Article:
The song’s autobiographical roots have become more the exception than the rule for Isbell. Although he’s certainly written his share of confessional tracks over the years, he feels he’s graduated from needing to do that all the time. “There is a constant progression for me to try to take my own experience out of the work,” he said. “It’s what separates pros from beginners. Can you write about something other than yourself and not be vague, broad and clichéd?”
Isbell certainly can. Going back to his Drive-By Truckers days, he could write about murderous family rivalries (“Decoration Day”) and New Deal government assistance programs (“T.V.A.”) with an empathy and attention to detail that felt lived-in. But Isbell’s creative struggles and marital drama do cast some new songs in a different light.
“Overseas,” a wiry rocker about a couple separated by an ocean and the politics that make crossing that ocean impossible, feels like an allegory for any couple struggling to bridge the unbridgeable, with Isbell’s cries of “Our love won’t change/Our love won’t change/Our love won’t change a thing,” conveying both the undying faith and unbearable helplessness of navigating such a divide. The explosive “Be Afraid,” which is written in an accusatory second-person sneer, is, on one level, a straightforward indictment of political apathy among his musical peers and the country at large. But lines like “See every one of us is counting dice we didn’t roll/And the loser is the last one to ask for help,” could easily be pointing back at himself.
Sonically, Isbell wanted “Reunions” to be “more produced,” than its predecessors, with a sound reminiscent of bands he heard on ’80s rock radio growing up like Dire Straits, Crowded House and Squeeze. Cobb, who has produced Isbell’s last four albums, said the goal was for “it to sound bigger and slightly more polished. We used a lot of modern techniques that we’ve never touched before — crazy panning and stereo depth stuff.” Ultimately though, the changes are less a wholesale makeover than just some significant tweaks. As Cobb put it, “It’s Jason.”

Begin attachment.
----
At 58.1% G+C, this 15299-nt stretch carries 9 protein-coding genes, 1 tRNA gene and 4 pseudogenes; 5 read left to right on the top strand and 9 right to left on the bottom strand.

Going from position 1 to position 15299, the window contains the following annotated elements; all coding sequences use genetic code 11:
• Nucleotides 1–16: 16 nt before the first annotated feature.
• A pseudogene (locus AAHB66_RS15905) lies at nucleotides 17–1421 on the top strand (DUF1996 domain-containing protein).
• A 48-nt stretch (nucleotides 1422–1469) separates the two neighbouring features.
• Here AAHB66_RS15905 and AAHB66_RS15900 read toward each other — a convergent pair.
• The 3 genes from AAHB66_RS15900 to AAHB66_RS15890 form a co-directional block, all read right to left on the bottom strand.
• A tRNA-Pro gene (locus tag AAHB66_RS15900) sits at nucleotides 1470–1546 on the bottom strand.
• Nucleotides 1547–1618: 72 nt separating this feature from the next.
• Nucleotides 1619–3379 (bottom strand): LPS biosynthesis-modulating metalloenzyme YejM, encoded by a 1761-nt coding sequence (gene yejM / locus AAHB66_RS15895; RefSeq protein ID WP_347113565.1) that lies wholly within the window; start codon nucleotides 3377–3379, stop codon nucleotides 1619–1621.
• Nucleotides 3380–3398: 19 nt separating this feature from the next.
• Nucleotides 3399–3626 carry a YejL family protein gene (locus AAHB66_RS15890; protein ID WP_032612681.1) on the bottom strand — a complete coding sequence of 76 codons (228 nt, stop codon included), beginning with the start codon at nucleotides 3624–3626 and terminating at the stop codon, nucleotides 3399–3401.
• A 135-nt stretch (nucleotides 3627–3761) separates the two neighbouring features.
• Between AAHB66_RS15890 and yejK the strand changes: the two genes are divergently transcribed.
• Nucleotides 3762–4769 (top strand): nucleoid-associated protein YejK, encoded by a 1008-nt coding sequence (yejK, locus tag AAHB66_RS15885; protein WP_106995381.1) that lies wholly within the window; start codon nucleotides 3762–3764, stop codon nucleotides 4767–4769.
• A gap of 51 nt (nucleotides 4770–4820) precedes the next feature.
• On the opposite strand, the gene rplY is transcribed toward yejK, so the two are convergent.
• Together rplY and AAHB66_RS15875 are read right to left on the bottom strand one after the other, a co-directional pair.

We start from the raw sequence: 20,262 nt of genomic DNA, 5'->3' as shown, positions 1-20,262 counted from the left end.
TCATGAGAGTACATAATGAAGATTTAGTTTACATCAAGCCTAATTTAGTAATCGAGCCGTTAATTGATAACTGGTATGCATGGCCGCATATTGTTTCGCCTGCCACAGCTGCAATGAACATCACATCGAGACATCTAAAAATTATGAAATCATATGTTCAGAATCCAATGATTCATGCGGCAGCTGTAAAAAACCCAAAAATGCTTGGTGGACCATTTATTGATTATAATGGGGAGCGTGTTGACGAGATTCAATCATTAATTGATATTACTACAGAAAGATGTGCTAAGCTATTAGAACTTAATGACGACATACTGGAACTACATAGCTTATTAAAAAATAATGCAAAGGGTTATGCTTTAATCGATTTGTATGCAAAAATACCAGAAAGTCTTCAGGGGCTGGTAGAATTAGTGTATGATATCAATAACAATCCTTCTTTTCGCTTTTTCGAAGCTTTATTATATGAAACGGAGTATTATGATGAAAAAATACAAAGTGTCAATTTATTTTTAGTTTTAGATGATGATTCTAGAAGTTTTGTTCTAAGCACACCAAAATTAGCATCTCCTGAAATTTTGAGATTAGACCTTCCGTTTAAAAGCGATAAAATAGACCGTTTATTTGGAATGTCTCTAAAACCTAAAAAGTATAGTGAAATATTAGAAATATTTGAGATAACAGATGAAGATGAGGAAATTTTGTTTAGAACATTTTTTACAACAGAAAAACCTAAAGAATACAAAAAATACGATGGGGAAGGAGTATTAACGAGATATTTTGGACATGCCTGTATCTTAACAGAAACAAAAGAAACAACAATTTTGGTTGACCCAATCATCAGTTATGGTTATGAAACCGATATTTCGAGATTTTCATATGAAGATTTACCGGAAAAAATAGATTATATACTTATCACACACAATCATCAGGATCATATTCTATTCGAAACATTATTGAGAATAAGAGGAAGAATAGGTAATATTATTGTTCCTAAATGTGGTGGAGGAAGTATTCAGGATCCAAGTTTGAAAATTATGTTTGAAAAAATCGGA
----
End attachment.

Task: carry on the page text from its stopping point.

After all the strife the album caused, it’d be understandable if Shires never wanted to hear it again, but that’s not the case. “It’s the worst recording experience I’ve ever been a part of, but it’s my favorite record he’s made,” she said. “I’d like to say we’re stronger because of it, but we’re not. We just know that our strength is more than we thought.”
Isbell doesn’t think the album was affected by the turmoil he underwent making it but allowed for the possibility he could be wrong. “Maybe you can hear it,” he said. “Maybe the record is better for it. I don’t know. I try not to ask that question because I don’t want to get in a pattern of (expletive) my life up to make better records.”
For the first month of their self-quarantine, Shires livestreamed a mini-concert daily from their barn. Nearly every day, Isbell was there beside her, playing guitar, making bad jokes, and chipping in his own songs. Domestic bliss seemed restored. But what was the price of that bliss — or at least a shot at it?
Isbell may not want to screw up his life just to make better records but would he be willing to make worse ones if it meant a happier home? He’d take that deal for his daughter, he explained, but not his wife: “She’s an adult. She can handle it.” She fell in love with him not just knowing his artistic ambitions, but because of them. “My wife wants me to do my best work,” he continued. “My job is to figure out how to do that and still be the best person I can be. Anything less is not what she wants.”
Cet article est apparu en premier (en Anglais) sur NEW YORK TIMES